Friday, October 17, 2008

Coarseness of language on R.T.E. radio Letter To the Irish Times

Dear Madam,

Your correspondent Breda O’Brien has commented on the new Broadcasting Bill before the Oireachtas (21.6.08). What she had to say makes telling reading for quite a number of reasonable folk of my acquaintances. The Bill’s curiously restricted approach to all matters religious would seem to be nothing less than churlish. But whatever about this aspect of the proposed legislation , there is another issue concerning our public service broadcasting on R.T.E. which might be more easily reviewed by the Minister for Communications; an issue which of itself has nothing to do with God or religion. It relates to the increasing coarseness of language to be heard nowadays on R.T.E. radio in particular. Of course, profanities of various hues are and will remain a ‘colourful’ ingredient of our private national patois. However, when they punctuate interviews and discussions on the public airwaves, they demean the social environment (as your correspondent Deaglun O’ Breadun has recently noted). In view of the inter-connection between all aspects of human ecology, it could be argued that gratuitously coarse language insinuates an undertone of violence into public discourse and thus impacts negatively on the social environment. Moreover the use of locker room language addressing the public at large does violence to the sensibilities of many and not just fogies. It is widely acknowledged that Irish society is growing more violent by the day. It follows that anything which contributes, obliquely or otherwise, to this violence, is to be resisted. This includes what appears to be a licence to indulge at will, in the use of offensive expletives. The coarsening of discourse in society is a civic matter and when public service radio conspires, even unwittingly, in this process then tax payers are entitled to regard it as objectionable and as constituting unfair treatment. Besides, this problem does not seem to arise in the state broadcasting institutions of other countries. Perhaps a code of practise in this respect could be considered in framing R.T.E. policy. If the minister of communications, Eamon Ryan, could address this element in our social environment, it might well enhance the quality of our communal habitat.


Fr. Tom Stack

Polish Priest Scientist wins Templeton Prize

This year’s winner of the richest of all international awards, The Templeton Prize, is the Polish priest mathematical physicist, Michael Heller. This choice of Heller’s peers highlights the importance of the search for the origin and meaning of the universe, as a joint enterprise of science and religion. It is a judgement, I dare say, that will not altogether please atheistic ideologues such as Richard Dawkins and like minded academics. Fr. Heller’s award follows in the tradition of celebrated priest scientists such as Gregor Mendel, who gave us the foundation of modern genetic and George Lamaitre, who formulated the concept of the ‘Big Bang’ theory.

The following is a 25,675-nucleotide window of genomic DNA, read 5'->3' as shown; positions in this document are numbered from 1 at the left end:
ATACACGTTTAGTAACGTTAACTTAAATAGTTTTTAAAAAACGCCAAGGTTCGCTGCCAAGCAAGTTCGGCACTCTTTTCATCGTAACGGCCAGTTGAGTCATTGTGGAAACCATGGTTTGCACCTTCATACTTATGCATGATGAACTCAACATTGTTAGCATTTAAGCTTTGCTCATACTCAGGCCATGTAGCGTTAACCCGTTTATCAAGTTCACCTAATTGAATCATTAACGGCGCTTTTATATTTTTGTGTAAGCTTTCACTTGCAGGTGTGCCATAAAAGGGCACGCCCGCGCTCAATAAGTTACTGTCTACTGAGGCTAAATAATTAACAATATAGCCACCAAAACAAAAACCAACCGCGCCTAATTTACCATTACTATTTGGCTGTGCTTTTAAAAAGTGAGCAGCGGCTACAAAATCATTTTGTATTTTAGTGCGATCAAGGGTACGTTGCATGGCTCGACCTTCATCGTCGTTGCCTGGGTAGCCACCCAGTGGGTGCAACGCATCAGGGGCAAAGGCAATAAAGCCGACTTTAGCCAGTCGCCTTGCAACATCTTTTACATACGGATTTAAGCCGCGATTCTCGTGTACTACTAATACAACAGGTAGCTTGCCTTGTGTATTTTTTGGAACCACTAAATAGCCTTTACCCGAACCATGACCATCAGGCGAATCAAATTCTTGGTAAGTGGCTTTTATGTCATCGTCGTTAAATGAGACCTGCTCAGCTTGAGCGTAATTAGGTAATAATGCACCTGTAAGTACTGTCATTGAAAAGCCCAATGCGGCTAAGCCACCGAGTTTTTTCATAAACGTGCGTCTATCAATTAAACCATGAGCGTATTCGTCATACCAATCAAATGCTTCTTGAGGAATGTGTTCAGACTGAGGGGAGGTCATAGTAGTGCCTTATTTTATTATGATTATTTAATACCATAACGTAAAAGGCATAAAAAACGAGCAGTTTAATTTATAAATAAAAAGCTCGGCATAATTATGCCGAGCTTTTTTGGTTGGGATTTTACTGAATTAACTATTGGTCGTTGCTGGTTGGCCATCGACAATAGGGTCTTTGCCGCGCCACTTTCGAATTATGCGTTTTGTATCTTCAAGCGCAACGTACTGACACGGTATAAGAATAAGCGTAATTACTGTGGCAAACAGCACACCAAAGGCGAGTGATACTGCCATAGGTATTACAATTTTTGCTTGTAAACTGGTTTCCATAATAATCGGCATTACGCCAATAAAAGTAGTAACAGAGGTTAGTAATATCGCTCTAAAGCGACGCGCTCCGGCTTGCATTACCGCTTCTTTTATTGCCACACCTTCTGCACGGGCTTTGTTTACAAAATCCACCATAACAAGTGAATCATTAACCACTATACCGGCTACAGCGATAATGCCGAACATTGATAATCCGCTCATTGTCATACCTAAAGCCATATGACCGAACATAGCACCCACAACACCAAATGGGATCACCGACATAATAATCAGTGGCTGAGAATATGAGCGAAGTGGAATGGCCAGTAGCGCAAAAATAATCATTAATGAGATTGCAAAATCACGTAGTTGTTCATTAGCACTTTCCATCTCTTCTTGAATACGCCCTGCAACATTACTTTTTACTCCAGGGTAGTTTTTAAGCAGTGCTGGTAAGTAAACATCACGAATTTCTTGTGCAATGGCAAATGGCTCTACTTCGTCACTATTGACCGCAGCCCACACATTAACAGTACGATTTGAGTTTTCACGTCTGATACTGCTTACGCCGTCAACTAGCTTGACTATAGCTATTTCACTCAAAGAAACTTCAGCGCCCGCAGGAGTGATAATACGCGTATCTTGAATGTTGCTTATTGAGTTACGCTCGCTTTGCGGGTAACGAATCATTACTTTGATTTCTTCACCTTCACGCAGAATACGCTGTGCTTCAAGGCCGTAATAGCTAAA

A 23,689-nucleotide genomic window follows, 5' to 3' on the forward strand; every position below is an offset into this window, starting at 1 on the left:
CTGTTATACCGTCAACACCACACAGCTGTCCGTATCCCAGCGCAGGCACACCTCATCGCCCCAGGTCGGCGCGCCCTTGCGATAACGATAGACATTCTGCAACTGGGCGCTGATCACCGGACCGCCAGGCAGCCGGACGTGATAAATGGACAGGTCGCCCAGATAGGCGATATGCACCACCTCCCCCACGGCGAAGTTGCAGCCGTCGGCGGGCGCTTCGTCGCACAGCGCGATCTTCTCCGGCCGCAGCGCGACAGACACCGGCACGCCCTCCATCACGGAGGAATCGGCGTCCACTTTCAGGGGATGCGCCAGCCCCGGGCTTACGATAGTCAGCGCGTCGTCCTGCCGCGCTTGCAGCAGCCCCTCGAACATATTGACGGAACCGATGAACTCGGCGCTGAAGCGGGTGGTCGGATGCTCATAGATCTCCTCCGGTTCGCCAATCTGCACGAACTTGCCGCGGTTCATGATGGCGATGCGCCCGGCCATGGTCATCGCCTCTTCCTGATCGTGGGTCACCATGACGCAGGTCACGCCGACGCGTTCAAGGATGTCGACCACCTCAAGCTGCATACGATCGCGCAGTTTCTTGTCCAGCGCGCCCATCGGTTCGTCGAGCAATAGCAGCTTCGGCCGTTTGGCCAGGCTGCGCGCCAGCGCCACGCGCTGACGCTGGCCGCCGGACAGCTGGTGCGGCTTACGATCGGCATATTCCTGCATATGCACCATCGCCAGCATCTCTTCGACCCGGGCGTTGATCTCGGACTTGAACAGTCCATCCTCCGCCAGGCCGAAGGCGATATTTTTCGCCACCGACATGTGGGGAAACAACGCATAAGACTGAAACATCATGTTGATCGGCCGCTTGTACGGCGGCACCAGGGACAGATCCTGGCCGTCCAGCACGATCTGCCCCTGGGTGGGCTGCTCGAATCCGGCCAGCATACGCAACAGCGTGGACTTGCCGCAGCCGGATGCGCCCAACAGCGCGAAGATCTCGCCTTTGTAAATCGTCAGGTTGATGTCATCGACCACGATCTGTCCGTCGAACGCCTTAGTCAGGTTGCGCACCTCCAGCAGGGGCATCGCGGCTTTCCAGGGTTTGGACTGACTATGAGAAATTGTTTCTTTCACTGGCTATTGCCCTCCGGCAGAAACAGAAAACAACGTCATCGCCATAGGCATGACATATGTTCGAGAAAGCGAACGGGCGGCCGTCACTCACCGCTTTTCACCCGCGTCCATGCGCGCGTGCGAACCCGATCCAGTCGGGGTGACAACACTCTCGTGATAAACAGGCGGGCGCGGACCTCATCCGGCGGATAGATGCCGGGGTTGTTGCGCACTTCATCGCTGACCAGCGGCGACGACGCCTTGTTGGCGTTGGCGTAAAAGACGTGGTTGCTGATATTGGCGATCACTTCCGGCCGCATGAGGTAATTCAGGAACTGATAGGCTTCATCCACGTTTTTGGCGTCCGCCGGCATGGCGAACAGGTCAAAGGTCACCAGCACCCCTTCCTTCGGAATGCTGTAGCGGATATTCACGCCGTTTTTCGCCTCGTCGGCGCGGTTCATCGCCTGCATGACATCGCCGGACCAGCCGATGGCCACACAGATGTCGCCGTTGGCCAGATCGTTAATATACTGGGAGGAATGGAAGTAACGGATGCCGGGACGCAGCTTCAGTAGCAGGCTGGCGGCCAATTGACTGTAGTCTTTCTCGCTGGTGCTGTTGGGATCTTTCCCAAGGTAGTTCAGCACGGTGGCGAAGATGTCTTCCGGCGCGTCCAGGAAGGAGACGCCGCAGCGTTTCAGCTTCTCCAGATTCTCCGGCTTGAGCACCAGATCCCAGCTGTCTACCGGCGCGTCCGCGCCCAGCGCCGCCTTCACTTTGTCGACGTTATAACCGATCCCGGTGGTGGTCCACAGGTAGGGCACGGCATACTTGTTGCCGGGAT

Despite the anti-intellectualism of the Communist regime that controlled Poland for most of his life, Heller established himself during the 1970’s and 1980’s as an international figure among cosmologists and physicists generally, through his more than thirty books and some four hundred scholarly papers. These covered questions such as the unification of general relativity, quantum mechanics and the philosophy and history of science.

As a Catholic priest Michael Heller overcame the anti religious propaganda of Polish Communist officialdom and revealed new insights for people of religious faith by enhancing the traditional Christian way of viewing the universe, within a wider cosmological setting and by providing a fresh dimension to this important inquiry in terms of the ‘theology of science’.

In his nomination of Dr. Heller for the Templeton award, Professor Carol Musiol of the Institute of Physics at the Jagillonian University of Kracow, commended this year’s laureate as follows: “his, (Heller’s) unique position as a creatively working scientist and reflective man of religion, has brought to science a sense of transcendent mystery and to religion, a view of the universe through the broadly open eyes of science. It is evident for him that the mathematical nature of the world and its comprehensibility by humans, constitute the circumstantial evidence of the existence of God”.

The symbolic impact of naming Dr. Heller for this international honour could be construed as a reminder that scholars who are devoted exclusively to the pursuit of strictly empirical studies, may be tempted by a myopic approach to their inquiry, especially as is common among Anglophone Scientists. In other words, the international Templeton award committee may be hinting that the time has come to redeem the holistic mindset and to broaden the intellectual imagination to the point of acknowledging that what we experience as reality, extends beyond what can be measured by technology and analysed without remainder, within the confining four walls of the laboratory. Like political dictators, the dictatorship that infects some scientific schools, no longer serves all of the best interests of the genuinely enquiring mind. We are reminded that the strict and true meaning of the word ‘scientia’ is ‘knowledge’ or ‘wisdom’. Often the word has come to mean ‘zealotry dressed in a white coat!’.

The 2008 Templeton prize was officially awarded to Dr. Heller by Duke of Edinburgh at Buckingham Palace on 7th May.